Human Kindness Helps Heal

Barbara F. Meyers

Dr. Mark Ragins is a staff psychiatrist at The Village, an integrated service agency in Long Beach, California, that is renowned for its success in treating difficult psychiatric cases, often involving homelessness, schizophrenia, and sub-stance abuse. He says,

When I ask psychiatric patients who have done well what I did that was helpful to them . . . they almost always recount some moment of human connectedness: "It was when you hugged me and I could tell you knew how much it pained me to have my child taken away.” “It was when you believed in me, when I couldn’t believe in myself.” “It was when you lent me $5.00 even though you’re not supposed to.” “It was when you drove me home from the hospital in your car even though I was smelly.” “It was when I knew you really cared and wouldn’t give up on me.”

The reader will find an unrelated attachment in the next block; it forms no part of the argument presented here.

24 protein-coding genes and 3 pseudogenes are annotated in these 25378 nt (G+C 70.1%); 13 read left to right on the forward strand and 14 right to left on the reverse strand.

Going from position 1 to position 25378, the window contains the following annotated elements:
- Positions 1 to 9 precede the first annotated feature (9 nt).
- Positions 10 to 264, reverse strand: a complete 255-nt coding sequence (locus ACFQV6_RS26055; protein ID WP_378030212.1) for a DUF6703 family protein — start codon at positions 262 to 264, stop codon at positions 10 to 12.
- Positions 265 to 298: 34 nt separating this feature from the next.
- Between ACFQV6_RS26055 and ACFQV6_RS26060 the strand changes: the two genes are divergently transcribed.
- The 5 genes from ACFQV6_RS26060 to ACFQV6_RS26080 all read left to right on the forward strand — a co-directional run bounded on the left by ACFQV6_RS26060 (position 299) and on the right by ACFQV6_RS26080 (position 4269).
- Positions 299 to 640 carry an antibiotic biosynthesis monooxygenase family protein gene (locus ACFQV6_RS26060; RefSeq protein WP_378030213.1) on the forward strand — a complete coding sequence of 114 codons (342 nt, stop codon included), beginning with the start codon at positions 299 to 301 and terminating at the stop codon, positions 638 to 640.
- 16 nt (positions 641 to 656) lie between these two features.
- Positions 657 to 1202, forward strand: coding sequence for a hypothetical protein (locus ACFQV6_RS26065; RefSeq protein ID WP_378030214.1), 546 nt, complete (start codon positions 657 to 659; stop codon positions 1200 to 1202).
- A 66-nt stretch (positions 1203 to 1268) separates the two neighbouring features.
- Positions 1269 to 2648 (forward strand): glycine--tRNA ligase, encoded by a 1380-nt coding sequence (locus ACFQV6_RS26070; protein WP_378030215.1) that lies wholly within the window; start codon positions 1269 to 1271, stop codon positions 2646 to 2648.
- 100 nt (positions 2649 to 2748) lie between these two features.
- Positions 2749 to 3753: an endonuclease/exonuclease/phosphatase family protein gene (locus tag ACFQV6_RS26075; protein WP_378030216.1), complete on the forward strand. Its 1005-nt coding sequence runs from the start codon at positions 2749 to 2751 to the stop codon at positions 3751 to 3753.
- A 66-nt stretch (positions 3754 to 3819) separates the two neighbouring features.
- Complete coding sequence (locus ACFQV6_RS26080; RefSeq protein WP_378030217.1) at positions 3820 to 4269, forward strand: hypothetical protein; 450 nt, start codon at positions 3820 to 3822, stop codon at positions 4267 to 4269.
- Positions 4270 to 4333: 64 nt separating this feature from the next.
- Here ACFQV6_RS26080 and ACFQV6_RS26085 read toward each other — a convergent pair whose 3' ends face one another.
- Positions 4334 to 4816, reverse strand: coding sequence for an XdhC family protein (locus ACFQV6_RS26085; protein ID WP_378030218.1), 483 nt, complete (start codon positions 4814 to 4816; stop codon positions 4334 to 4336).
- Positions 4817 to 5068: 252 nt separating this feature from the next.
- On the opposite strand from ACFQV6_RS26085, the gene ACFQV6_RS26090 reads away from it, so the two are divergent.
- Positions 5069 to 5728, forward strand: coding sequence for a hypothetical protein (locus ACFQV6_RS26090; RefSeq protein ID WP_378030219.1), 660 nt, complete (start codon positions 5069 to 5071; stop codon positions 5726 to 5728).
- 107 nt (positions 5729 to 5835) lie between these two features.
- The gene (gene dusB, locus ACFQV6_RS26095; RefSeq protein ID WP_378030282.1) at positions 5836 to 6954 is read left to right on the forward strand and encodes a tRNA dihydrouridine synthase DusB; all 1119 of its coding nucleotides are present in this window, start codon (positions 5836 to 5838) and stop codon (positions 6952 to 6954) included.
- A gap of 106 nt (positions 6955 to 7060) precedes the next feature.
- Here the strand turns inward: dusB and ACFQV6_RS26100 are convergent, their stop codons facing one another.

In other words, it was when they were the recipient of an act of human kindness or when someone believed in them. These moments are what help in healing.

Here is where the faith community comes in. People of faith are experts in human kindness. We can believe in people. We can see something inside them that they aren’t able to see themselves. We can give acceptance and love even when an illness is untreated or a person feels hopeless. And these may be central factors in recovery.

—an excerpt (pp. 35-36) from Held: Showing Up for Each Other's Mental Health